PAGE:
Shaolin Invincible Guys


"...something of a minor gem that's at least worth watching once."

- Joseph Kuby

Shaolin Invincible Guys (1978)

AKA: Shaolin Deadly Hands

Director: Raymond Lui Shing-Gung

Writers: Ni Kuang, Raymond Lui Shing-Gung

Cast: Raymond Lui Shing-Gung, Chi Kuan-Chun, Man Kong-Lung, Shut Chung-Tin, Joh Yim-Yung, Chen Siu-Chen, Tsang Chiu, Wong Fei-Lung, So Kwok-Leung, Wong Chi-Sang, Chen Chiu, Ho Hing-Nam, Chu Siu-Wa, Woo Hon-Cheung, Man Lee-Pang, Choi Chung-Chau, Lam Gwong-Wing

Running Time: 89 min.

Plot: The girlfriend of a conman is being held in a brothel and he must try to raise 200 tales of golds as a dowery. So he cheats a country simpleton out of his money then goes and loses it in the casino resulting in the country man feeling sorry for him. The two become friends and as they are both expert fighters start working as instructors for a local big boss but this causes real trouble...


JOSEPHY KUBY'S REVIEW: This is a genuine effort to do something new. Of course with any film you want to do something different that's not been done before but a lot of Kung Fu films tend to do many takes on the same formula.

A telling example of this is that when I purchased the film, it was less to do with its star than the intriguing plot. When I first read about it in a shop, I was curious as to what revelations were to be found with the destinies of our protagonists. Shaolin Invincible Guys, ignoring the immature title, is one of those action films where you watch it to see if the characters reach their goals rather than for the sake of watching action unfold from an action-friendly premise.

The story had some neat twists, if not quite as Hitchcockian as Sammo Hung's The Victim. The film manages to shock and entertain in equal measures and the way the (seemingly) unconnected plot threads come together is surprising and satisfying simultaneously.

The music had some wonderfully grim moments that really send chills down the spine and help punctuate the action so that you can feel the tension so much that you could cut it with a sword, let alone a knife. It certainly helps that the film's atmosphere is genuinely bleak thanks in part to the use of lighting and poker face agendas of the various characters. Granted you're not going to confuse it for a David Fincher or Peter Hyams movie as far as darkness goes; but it's still dark for a Kung Fu movie.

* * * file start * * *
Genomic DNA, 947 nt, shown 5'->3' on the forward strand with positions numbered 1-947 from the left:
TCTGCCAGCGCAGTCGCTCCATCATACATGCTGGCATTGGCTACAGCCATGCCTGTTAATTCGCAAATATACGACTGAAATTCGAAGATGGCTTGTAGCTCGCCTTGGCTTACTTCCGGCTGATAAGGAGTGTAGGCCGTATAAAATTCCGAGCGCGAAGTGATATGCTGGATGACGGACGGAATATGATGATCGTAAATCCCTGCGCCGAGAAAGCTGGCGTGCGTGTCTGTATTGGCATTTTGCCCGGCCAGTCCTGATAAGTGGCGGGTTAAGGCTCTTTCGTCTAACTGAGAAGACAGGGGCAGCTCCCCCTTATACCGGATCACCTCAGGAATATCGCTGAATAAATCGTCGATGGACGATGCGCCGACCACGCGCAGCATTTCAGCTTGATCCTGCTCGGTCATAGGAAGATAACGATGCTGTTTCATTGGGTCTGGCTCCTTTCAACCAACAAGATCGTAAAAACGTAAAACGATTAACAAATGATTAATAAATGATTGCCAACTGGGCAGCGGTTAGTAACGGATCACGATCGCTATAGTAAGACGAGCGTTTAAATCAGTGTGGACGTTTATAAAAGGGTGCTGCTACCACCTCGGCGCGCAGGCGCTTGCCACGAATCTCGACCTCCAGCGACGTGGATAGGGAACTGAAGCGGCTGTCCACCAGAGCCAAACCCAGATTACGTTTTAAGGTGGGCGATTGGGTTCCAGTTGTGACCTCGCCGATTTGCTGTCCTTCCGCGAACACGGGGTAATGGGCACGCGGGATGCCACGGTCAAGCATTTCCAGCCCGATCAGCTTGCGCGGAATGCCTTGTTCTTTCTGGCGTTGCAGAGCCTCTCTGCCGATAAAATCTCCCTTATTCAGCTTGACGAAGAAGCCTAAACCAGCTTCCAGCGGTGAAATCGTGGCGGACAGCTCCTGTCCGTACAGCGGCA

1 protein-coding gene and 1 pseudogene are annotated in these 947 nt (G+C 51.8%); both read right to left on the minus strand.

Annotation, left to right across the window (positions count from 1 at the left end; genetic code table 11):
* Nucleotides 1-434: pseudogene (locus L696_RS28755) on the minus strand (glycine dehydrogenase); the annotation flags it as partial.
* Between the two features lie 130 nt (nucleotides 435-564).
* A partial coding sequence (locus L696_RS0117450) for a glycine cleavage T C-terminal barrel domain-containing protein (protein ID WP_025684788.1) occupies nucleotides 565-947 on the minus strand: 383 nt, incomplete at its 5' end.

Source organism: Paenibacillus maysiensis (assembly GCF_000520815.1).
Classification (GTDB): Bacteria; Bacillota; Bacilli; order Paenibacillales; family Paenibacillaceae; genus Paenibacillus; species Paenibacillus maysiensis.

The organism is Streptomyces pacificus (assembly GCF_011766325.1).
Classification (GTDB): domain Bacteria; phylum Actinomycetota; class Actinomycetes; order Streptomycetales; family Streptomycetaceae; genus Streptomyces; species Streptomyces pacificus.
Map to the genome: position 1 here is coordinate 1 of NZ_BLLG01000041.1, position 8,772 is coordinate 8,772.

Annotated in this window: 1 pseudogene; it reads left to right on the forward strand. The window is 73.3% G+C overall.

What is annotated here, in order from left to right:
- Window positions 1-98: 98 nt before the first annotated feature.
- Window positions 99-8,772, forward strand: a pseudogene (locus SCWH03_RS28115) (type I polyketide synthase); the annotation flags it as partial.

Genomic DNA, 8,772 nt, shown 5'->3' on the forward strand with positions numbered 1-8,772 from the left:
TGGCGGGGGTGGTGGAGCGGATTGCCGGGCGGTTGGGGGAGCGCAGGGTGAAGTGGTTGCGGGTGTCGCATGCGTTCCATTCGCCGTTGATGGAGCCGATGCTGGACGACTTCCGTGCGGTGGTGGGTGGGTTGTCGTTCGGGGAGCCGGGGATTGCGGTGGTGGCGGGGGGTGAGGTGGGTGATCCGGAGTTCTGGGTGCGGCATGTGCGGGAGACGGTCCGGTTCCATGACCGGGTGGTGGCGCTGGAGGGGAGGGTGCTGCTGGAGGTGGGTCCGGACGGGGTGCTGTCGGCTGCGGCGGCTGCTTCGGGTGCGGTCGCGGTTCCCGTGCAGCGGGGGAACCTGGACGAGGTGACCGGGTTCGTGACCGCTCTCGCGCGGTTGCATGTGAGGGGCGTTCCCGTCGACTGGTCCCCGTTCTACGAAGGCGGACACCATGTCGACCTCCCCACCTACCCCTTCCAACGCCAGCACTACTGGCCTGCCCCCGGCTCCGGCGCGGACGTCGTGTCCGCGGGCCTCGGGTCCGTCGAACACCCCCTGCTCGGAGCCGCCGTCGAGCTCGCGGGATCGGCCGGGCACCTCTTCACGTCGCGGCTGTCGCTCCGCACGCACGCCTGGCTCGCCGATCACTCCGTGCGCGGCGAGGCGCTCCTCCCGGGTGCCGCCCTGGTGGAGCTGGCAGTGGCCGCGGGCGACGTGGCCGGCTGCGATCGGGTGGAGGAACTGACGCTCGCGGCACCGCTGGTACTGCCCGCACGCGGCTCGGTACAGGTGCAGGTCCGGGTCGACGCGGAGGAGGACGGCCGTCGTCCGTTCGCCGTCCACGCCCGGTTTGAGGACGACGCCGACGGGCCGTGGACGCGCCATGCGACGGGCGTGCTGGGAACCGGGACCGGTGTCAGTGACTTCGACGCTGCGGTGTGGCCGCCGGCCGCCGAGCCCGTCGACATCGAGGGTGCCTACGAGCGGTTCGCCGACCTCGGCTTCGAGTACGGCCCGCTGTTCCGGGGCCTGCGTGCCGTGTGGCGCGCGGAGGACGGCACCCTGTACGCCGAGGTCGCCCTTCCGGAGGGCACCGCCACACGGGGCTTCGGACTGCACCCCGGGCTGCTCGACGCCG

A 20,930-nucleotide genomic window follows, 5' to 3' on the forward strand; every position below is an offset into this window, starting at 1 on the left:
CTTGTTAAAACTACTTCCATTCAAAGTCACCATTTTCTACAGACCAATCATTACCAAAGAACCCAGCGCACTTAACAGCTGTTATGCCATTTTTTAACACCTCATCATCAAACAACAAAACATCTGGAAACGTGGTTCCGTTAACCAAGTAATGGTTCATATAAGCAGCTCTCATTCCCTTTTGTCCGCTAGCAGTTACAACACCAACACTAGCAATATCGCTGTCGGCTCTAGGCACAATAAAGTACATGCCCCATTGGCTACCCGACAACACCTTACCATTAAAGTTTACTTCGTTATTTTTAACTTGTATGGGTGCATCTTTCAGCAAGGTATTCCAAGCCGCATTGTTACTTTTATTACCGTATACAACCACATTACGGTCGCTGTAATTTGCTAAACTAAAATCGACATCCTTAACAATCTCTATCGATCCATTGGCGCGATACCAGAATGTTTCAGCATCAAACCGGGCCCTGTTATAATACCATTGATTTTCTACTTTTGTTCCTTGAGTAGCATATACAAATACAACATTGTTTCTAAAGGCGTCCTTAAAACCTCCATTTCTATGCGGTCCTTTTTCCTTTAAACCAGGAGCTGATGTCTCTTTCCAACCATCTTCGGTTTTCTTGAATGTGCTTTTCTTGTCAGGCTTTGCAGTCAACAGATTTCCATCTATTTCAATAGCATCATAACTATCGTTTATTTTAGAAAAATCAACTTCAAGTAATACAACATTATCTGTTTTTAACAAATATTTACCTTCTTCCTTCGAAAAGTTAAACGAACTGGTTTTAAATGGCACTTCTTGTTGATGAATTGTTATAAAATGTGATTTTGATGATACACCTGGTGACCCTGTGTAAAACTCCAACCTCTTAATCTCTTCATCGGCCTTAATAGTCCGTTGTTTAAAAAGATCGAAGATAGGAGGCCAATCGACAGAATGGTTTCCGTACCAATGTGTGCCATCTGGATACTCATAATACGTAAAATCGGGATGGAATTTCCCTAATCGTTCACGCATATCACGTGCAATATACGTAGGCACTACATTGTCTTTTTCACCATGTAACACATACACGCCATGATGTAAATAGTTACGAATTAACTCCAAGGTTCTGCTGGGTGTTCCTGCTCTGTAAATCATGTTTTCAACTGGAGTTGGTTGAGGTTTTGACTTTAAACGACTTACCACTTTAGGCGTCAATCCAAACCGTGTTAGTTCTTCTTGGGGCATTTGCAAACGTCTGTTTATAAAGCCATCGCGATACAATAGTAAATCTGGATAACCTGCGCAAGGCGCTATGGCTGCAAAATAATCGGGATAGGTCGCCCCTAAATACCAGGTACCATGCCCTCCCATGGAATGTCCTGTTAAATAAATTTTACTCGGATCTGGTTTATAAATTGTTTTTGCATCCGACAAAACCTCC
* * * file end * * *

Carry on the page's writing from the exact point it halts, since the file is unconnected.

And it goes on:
The action is above average with equal emphasis on fists, feet and weaponry. The only problem with the action is that it falls into the typical pitfall of having a group fight done in an obvious manner where one person comes out at a time which seems to push its luck as far as sustaining disbelief is concerned, but this is done ever so rarely throughout the course of the picture.

Besides, you can't help but feel a little excited when the action goes beyond the flat-fisted variety and introduces some animal styles, and the camerawork has some nice variety rather than being stilted and statically timed so I guess the action isn't too flawed. I guess one has to remember that very few people could stage group fights as convincingly as Sammo Hung and Jackie Chan (especially the former). One of the most exemplary examples of group fighting in the classical Kung Fu genre is Lion vs. Lion. Hsu Hsia and Chin Yuet Sang made other movies look weak in arrangement when they choreographed the group encounters.

As usual for Hong Kong films (particularly within this period), there's an awkward tendency to lift music cues from other films. Here, we here a cue from Half A Loaf of Kung Fu and even Taxi Driver. When one of the characters die, we hear a cue taken from the aftermath of Travis Bickle's confrontation with the mafia hoods. This over-usage of other music cues can cause a disorientating effect.

The dubbing is flawed because as the film progresses, the nature of the dubbing follows that old stereotype of the dubbing not keeping up with the lip movement. Also, towards the end of the film the audio track switches between English and Mandarin - further creating a disorientating experience.

To top things off, the ending is abrupt with no real explanation as to how the remaining characters part ways.

Regardless, the film remains something of a minor gem that's at least worth watching once.